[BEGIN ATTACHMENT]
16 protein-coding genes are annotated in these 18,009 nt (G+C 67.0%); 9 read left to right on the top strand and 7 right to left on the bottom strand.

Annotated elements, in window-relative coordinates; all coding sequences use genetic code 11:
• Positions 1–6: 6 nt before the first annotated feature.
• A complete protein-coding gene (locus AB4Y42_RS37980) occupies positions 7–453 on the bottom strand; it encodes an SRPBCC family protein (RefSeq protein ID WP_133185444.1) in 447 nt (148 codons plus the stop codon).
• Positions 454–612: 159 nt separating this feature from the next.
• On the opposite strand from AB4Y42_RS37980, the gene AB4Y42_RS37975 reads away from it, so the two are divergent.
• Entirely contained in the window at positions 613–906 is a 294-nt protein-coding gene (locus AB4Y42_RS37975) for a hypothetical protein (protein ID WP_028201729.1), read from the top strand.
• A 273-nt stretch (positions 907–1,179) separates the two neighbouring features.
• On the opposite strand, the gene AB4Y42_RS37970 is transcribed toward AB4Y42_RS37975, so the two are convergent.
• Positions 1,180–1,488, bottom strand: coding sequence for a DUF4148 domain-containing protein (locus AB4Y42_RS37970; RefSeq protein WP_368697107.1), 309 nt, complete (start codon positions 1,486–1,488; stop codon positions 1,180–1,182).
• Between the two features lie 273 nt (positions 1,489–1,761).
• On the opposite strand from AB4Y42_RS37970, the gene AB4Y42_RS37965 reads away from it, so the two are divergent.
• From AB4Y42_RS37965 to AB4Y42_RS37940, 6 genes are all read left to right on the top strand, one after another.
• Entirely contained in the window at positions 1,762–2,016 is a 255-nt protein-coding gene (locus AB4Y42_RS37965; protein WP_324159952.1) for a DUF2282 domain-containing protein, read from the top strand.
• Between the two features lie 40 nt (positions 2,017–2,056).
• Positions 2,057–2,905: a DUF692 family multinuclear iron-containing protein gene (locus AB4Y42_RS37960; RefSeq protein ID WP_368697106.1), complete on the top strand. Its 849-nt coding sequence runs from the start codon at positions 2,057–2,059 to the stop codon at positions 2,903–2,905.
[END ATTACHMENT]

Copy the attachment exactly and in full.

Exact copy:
16 protein-coding genes are annotated in these 18,009 nt (G+C 67.0%); 9 read left to right on the top strand and 7 right to left on the bottom strand.

Annotated elements, in window-relative coordinates; all coding sequences use genetic code 11:
• Positions 1–6: 6 nt before the first annotated feature.
• A complete protein-coding gene (locus AB4Y42_RS37980) occupies positions 7–453 on the bottom strand; it encodes an SRPBCC family protein (RefSeq protein ID WP_133185444.1) in 447 nt (148 codons plus the stop codon).
• Positions 454–612: 159 nt separating this feature from the next.
• On the opposite strand from AB4Y42_RS37980, the gene AB4Y42_RS37975 reads away from it, so the two are divergent.
• Entirely contained in the window at positions 613–906 is a 294-nt protein-coding gene (locus AB4Y42_RS37975) for a hypothetical protein (protein ID WP_028201729.1), read from the top strand.
• A 273-nt stretch (positions 907–1,179) separates the two neighbouring features.
• On the opposite strand, the gene AB4Y42_RS37970 is transcribed toward AB4Y42_RS37975, so the two are convergent.
• Positions 1,180–1,488, bottom strand: coding sequence for a DUF4148 domain-containing protein (locus AB4Y42_RS37970; RefSeq protein WP_368697107.1), 309 nt, complete (start codon positions 1,486–1,488; stop codon positions 1,180–1,182).
• Between the two features lie 273 nt (positions 1,489–1,761).
• On the opposite strand from AB4Y42_RS37970, the gene AB4Y42_RS37965 reads away from it, so the two are divergent.
• From AB4Y42_RS37965 to AB4Y42_RS37940, 6 genes are all read left to right on the top strand, one after another.
• Entirely contained in the window at positions 1,762–2,016 is a 255-nt protein-coding gene (locus AB4Y42_RS37965; protein WP_324159952.1) for a DUF2282 domain-containing protein, read from the top strand.
• Between the two features lie 40 nt (positions 2,017–2,056).
• Positions 2,057–2,905: a DUF692 family multinuclear iron-containing protein gene (locus AB4Y42_RS37960; RefSeq protein ID WP_368697106.1), complete on the top strand. Its 849-nt coding sequence runs from the start codon at positions 2,057–2,059 to the stop codon at positions 2,903–2,905.